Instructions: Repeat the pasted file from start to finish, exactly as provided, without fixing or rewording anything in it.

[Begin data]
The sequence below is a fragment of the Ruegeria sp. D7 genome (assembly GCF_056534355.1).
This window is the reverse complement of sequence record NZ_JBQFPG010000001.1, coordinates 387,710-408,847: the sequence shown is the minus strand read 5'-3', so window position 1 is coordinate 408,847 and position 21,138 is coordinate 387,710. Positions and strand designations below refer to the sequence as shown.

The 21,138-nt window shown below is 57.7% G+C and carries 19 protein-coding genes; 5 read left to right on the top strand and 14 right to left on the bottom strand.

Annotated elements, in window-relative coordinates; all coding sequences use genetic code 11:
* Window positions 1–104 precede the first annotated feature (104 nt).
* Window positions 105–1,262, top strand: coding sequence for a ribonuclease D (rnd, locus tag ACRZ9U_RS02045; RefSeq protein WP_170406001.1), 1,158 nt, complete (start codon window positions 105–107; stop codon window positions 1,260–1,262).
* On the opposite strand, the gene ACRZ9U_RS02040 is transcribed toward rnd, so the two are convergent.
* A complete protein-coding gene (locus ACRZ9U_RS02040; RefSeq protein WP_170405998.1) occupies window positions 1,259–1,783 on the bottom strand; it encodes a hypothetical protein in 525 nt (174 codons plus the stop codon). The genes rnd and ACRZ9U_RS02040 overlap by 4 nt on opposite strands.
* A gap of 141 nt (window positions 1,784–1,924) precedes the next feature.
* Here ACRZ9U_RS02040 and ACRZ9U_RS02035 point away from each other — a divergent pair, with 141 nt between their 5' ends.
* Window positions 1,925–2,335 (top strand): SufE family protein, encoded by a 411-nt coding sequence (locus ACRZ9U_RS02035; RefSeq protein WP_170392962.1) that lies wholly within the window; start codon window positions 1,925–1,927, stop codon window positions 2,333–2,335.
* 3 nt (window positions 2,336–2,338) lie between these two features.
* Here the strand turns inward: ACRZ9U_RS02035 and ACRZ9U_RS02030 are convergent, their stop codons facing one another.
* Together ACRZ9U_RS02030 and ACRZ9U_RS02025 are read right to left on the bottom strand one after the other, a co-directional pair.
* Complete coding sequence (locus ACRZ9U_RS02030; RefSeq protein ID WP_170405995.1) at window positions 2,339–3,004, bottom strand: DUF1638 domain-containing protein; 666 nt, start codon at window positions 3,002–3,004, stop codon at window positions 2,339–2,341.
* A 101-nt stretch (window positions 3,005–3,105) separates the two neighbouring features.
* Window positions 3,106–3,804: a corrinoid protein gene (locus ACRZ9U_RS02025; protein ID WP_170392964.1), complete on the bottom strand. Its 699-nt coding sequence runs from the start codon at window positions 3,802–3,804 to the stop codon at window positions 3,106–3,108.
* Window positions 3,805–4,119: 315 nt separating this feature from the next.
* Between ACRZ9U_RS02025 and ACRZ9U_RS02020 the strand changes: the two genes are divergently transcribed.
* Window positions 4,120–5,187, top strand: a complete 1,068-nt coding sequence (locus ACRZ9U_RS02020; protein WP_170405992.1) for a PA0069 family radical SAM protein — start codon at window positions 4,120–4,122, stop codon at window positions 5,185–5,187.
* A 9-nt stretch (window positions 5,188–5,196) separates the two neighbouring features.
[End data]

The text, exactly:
The sequence below is a fragment of the Ruegeria sp. D7 genome (assembly GCF_056534355.1).
This window is the reverse complement of sequence record NZ_JBQFPG010000001.1, coordinates 387,710-408,847: the sequence shown is the minus strand read 5'-3', so window position 1 is coordinate 408,847 and position 21,138 is coordinate 387,710. Positions and strand designations below refer to the sequence as shown.

The 21,138-nt window shown below is 57.7% G+C and carries 19 protein-coding genes; 5 read left to right on the top strand and 14 right to left on the bottom strand.

Annotated elements, in window-relative coordinates; all coding sequences use genetic code 11:
* Window positions 1–104 precede the first annotated feature (104 nt).
* Window positions 105–1,262, top strand: coding sequence for a ribonuclease D (rnd, locus tag ACRZ9U_RS02045; RefSeq protein WP_170406001.1), 1,158 nt, complete (start codon window positions 105–107; stop codon window positions 1,260–1,262).
* On the opposite strand, the gene ACRZ9U_RS02040 is transcribed toward rnd, so the two are convergent.
* A complete protein-coding gene (locus ACRZ9U_RS02040; RefSeq protein WP_170405998.1) occupies window positions 1,259–1,783 on the bottom strand; it encodes a hypothetical protein in 525 nt (174 codons plus the stop codon). The genes rnd and ACRZ9U_RS02040 overlap by 4 nt on opposite strands.
* A gap of 141 nt (window positions 1,784–1,924) precedes the next feature.
* Here ACRZ9U_RS02040 and ACRZ9U_RS02035 point away from each other — a divergent pair, with 141 nt between their 5' ends.
* Window positions 1,925–2,335 (top strand): SufE family protein, encoded by a 411-nt coding sequence (locus ACRZ9U_RS02035; RefSeq protein WP_170392962.1) that lies wholly within the window; start codon window positions 1,925–1,927, stop codon window positions 2,333–2,335.
* 3 nt (window positions 2,336–2,338) lie between these two features.
* Here the strand turns inward: ACRZ9U_RS02035 and ACRZ9U_RS02030 are convergent, their stop codons facing one another.
* Together ACRZ9U_RS02030 and ACRZ9U_RS02025 are read right to left on the bottom strand one after the other, a co-directional pair.
* Complete coding sequence (locus ACRZ9U_RS02030; RefSeq protein ID WP_170405995.1) at window positions 2,339–3,004, bottom strand: DUF1638 domain-containing protein; 666 nt, start codon at window positions 3,002–3,004, stop codon at window positions 2,339–2,341.
* A 101-nt stretch (window positions 3,005–3,105) separates the two neighbouring features.
* Window positions 3,106–3,804: a corrinoid protein gene (locus ACRZ9U_RS02025; protein ID WP_170392964.1), complete on the bottom strand. Its 699-nt coding sequence runs from the start codon at window positions 3,802–3,804 to the stop codon at window positions 3,106–3,108.
* Window positions 3,805–4,119: 315 nt separating this feature from the next.
* Between ACRZ9U_RS02025 and ACRZ9U_RS02020 the strand changes: the two genes are divergently transcribed.
* Window positions 4,120–5,187, top strand: a complete 1,068-nt coding sequence (locus ACRZ9U_RS02020; protein WP_170405992.1) for a PA0069 family radical SAM protein — start codon at window positions 4,120–4,122, stop codon at window positions 5,185–5,187.
* A 9-nt stretch (window positions 5,188–5,196) separates the two neighbouring features.